Repotting a Calathea Peacock Plant
Every two years in the spring, repot your Calathea makoyana plants. Repotting is harmful to the majority of Calathea species, although they do not flourish if their roots are bound. Select a pot that’s one or two sizes larger than the one you have now when repotting. You can also check the health of the roots and regeneration of the potting soil while repotting.
Remove the peacock plant from its present container with care. Try to remove the roots without damaging them, and shake off any excess soil. Brown, mushy roots should be inspected and removed as needed. Half-fill the new pot with a suitable potting soil. Make sure the peacock plant is growing at the same height as it was previously in the pot. Fill in the remaining space with soil, and water thoroughly.
Pruning Calathea Peacock Plants
To eliminate dead or decaying leaves, Calathea makoyana plants simply require pruning. The rhizome root produces leaves that grow on a single stem. Cut the stems as short as possible to the ground when pruning a peacock plant. Finally, in the trash, throw away the old leaves. New growth should appear in its place after the dead leaves are removed.
Older leaves often fall to brown and die. Now, suppose you notice that many peacock plant leaves are brown. In this situation, you’ll need to look into the plant’s development conditions to identify the underlying problem.
How to Propagate Calathea Makoyana
Peacock plants may be propagated by root division, which is a simple procedure. You may divide the rhizome roots into two or three new plants when the Calathea makoyana plant is completely grown. Peacock plants should be repotted in the springtime for the best results.
Remove the plant from its packaging and remove any soil from the roots to propagate Calathea makoyana. ensuring that each section has a few stems and leaves. Divide the root into two or three sections. Keep the peacock plant moist and humid until you see new growth by placing it in a pot with loose potting soil.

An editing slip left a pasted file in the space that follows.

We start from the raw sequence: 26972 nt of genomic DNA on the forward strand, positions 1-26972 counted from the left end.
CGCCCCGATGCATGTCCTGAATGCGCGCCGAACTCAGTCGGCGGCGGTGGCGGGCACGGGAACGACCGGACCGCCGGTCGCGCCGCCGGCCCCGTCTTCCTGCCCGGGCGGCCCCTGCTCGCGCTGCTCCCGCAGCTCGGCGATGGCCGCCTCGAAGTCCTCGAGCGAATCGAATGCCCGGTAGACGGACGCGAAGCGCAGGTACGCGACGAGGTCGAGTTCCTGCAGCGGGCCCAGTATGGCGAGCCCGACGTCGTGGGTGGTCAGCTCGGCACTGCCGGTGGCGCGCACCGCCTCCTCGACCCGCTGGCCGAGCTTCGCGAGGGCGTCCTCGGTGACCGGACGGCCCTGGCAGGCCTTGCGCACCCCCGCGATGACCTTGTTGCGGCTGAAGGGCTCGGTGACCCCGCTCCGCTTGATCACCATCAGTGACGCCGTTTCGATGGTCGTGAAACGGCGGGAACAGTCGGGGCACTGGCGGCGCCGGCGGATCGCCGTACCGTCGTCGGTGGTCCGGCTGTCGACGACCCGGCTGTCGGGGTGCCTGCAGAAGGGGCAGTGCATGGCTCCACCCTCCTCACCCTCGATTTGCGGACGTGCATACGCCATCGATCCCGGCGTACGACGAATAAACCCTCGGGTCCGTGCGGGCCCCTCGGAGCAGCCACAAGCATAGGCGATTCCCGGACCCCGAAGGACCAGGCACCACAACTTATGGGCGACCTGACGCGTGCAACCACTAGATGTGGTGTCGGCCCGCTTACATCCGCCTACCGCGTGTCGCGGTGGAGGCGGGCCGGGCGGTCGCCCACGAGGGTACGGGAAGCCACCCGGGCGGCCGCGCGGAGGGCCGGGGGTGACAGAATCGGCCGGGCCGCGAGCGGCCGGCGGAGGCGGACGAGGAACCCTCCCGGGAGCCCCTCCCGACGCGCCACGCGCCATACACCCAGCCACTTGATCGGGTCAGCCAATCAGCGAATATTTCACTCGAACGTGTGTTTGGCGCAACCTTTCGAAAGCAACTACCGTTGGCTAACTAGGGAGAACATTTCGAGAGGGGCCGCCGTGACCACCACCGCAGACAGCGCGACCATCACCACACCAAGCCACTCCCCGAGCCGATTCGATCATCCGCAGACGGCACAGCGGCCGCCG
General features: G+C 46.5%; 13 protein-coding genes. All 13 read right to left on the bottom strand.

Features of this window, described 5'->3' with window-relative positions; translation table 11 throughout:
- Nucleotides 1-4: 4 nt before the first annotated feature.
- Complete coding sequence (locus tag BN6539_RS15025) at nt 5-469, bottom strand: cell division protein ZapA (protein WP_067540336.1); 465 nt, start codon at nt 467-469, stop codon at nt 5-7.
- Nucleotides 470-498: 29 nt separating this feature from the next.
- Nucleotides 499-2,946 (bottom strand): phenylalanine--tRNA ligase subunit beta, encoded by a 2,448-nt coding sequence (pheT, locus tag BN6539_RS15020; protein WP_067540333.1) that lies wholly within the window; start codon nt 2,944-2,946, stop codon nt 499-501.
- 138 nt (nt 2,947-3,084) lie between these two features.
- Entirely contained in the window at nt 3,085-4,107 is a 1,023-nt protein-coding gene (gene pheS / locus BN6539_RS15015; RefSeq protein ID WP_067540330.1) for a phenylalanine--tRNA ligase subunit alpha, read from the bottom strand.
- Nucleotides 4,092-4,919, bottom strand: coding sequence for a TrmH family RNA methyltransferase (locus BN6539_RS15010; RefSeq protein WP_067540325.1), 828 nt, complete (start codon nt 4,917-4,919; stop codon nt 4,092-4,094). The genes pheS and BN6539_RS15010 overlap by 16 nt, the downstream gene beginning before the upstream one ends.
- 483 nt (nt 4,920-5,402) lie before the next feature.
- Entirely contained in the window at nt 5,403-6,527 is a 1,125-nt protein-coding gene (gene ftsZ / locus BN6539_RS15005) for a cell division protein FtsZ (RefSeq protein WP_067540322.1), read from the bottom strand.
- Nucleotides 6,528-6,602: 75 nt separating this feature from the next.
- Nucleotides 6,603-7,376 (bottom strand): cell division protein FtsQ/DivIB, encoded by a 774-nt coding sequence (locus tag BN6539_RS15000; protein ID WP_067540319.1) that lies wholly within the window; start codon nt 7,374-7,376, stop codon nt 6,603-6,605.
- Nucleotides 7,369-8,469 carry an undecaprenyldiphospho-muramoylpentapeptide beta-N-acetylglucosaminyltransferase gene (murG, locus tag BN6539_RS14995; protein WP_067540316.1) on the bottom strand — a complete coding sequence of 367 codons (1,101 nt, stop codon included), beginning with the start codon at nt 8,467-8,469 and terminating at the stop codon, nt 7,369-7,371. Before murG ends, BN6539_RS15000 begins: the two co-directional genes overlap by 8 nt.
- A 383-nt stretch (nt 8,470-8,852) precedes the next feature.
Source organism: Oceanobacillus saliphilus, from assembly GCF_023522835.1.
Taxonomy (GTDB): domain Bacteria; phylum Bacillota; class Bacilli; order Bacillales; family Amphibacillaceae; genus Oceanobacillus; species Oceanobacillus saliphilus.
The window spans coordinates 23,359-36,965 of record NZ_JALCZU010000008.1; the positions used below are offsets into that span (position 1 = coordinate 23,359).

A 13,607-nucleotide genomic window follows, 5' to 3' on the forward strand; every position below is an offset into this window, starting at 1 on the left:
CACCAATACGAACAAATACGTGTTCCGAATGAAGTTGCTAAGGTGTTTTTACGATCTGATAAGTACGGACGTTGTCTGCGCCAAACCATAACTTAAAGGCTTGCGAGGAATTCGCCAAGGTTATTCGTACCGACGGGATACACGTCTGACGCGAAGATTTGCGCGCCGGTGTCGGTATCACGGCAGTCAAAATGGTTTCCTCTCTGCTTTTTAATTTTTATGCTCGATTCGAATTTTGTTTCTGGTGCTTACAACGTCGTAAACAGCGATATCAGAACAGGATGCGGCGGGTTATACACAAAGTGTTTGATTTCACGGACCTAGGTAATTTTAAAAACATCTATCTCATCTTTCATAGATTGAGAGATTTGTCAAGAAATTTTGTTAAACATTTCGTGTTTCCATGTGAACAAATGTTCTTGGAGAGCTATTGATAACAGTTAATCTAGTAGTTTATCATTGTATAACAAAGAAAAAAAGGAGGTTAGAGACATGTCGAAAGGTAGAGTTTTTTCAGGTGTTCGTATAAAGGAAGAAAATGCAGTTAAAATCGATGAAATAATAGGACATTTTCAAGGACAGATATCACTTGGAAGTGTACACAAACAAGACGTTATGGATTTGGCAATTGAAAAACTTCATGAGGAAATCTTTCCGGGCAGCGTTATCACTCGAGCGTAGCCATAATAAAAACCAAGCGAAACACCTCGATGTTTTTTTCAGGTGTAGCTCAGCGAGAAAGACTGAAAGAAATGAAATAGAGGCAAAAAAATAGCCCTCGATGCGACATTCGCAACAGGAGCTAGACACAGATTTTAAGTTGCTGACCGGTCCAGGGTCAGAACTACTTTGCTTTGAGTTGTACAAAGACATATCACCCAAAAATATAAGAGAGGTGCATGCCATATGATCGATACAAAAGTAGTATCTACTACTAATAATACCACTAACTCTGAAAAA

Are Calathea Peacock Plants Toxic?
Cats and dogs are not at risk of becoming sick from Calathea makoyana plants. Plants from the Calathea genus are included on the ASPCA’s list of non-toxic houseplants.
Pests Affecting Calathea Makoyana Growth
Aphids, spider mites, and scale insects are common household pests that can harm peacock plants. To get rid of houseplant bugs, use a homemade neem oil solution. add 2 teaspoons of something to it 1 tsp. of neem oil is added to this recipe. 1 quart (1 l) of lukewarm water is used to make Castile soap. Spray the variegated foliage with the natural pesticide until it is well-doused in a spray bottle.
You’ll need to apply the plant pest control solution on a regular basis depending on how big the infestation is. Spray the neem oil insecticide onto the leaves once a week and leave it to dry for optimum effects.
Diseases Affecting Peacock Plant Growth
The most prevalent kind of sickness affecting Calathea makoyana is root rot caused by overwatering. Damage occurs before you notice it with root rot, making it difficult to fix. The likelihood is that the roots are rotting in soggy soil when leaves start to wilt, turn yellow, and become mushy.
Repotting your plant in new potting soil is the best way to preserve it. Always water peacock plants when the soil is partially dry to prevent root rot disease.
FAQ About Peacock Plant Care
There are a few indications that you must check the growing conditions even if Calathea makoyana plants are simple to care for indoors.
Why do Calathea Makoyana leaves curl?
Lack of water is usually indicated by leaf curling on a calathea plant, especially a calathea peacock. Check the soil for dryness if the plant leaves have curled. The Calathea makoyana’s potting soil should be thoroughly drenched before being allowed to drain if the potting mix is dry.
Why do my peacock plant’s leaves have brown tips?
Lack of humidity, excessive direct sunlight, or being in a draft are all common reasons for beautiful peacock plant leaves to develop brown tips. Try to figure out which of the possible causes for brown Calathea leaves is responsible for your treatment.
Why is my Calathea droopy?
Several care problems may be indicated by a Calathea with wilting leaves. Leaves will begin to droop if the temperature is too low or if there is a draft. Move the plant to a warmer area, away from drafts. But, severe root rot is indicated by limp stems that are mushy near the soil. To get rid of any dead roots and preserve your plant, you’ll have to act quickly in this scenario.
How do you revive a dying Calathea peacock plant?
The only way to avoid root rot in a dying peacock plant is to cut away any rotting, mushy roots. Unfortunately, it may be difficult to preserve your plant if the decay is significant.